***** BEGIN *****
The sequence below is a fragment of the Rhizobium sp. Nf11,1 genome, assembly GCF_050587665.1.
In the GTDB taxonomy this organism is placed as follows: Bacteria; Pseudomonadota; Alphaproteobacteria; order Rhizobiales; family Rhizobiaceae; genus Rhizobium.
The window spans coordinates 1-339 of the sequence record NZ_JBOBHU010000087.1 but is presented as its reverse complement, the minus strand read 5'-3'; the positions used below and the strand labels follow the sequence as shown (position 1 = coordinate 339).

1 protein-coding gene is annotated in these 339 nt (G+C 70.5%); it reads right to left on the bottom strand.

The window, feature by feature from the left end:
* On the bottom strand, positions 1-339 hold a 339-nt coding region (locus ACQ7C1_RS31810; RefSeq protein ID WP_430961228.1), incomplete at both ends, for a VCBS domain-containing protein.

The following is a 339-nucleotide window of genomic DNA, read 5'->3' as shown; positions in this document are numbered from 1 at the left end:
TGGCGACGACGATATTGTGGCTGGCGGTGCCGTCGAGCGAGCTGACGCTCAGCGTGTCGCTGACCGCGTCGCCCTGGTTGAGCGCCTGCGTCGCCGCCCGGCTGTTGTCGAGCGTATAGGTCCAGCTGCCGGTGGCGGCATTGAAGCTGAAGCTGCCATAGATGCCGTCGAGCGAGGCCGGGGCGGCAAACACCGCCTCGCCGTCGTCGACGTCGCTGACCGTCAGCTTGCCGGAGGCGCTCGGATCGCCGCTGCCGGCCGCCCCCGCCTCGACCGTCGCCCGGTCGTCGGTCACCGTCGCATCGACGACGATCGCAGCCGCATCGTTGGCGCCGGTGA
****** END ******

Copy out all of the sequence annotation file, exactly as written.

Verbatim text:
The sequence below is a fragment of the Rhizobium sp. Nf11,1 genome, assembly GCF_050587665.1.
In the GTDB taxonomy this organism is placed as follows: Bacteria; Pseudomonadota; Alphaproteobacteria; order Rhizobiales; family Rhizobiaceae; genus Rhizobium.
The window spans coordinates 1-339 of the sequence record NZ_JBOBHU010000087.1 but is presented as its reverse complement, the minus strand read 5'-3'; the positions used below and the strand labels follow the sequence as shown (position 1 = coordinate 339).

1 protein-coding gene is annotated in these 339 nt (G+C 70.5%); it reads right to left on the bottom strand.

The window, feature by feature from the left end:
* On the bottom strand, positions 1-339 hold a 339-nt coding region (locus ACQ7C1_RS31810; RefSeq protein ID WP_430961228.1), incomplete at both ends, for a VCBS domain-containing protein.

The following is a 339-nucleotide window of genomic DNA, read 5'->3' as shown; positions in this document are numbered from 1 at the left end:
TGGCGACGACGATATTGTGGCTGGCGGTGCCGTCGAGCGAGCTGACGCTCAGCGTGTCGCTGACCGCGTCGCCCTGGTTGAGCGCCTGCGTCGCCGCCCGGCTGTTGTCGAGCGTATAGGTCCAGCTGCCGGTGGCGGCATTGAAGCTGAAGCTGCCATAGATGCCGTCGAGCGAGGCCGGGGCGGCAAACACCGCCTCGCCGTCGTCGACGTCGCTGACCGTCAGCTTGCCGGAGGCGCTCGGATCGCCGCTGCCGGCCGCCCCCGCCTCGACCGTCGCCCGGTCGTCGGTCACCGTCGCATCGACGACGATCGCAGCCGCATCGTTGGCGCCGGTGA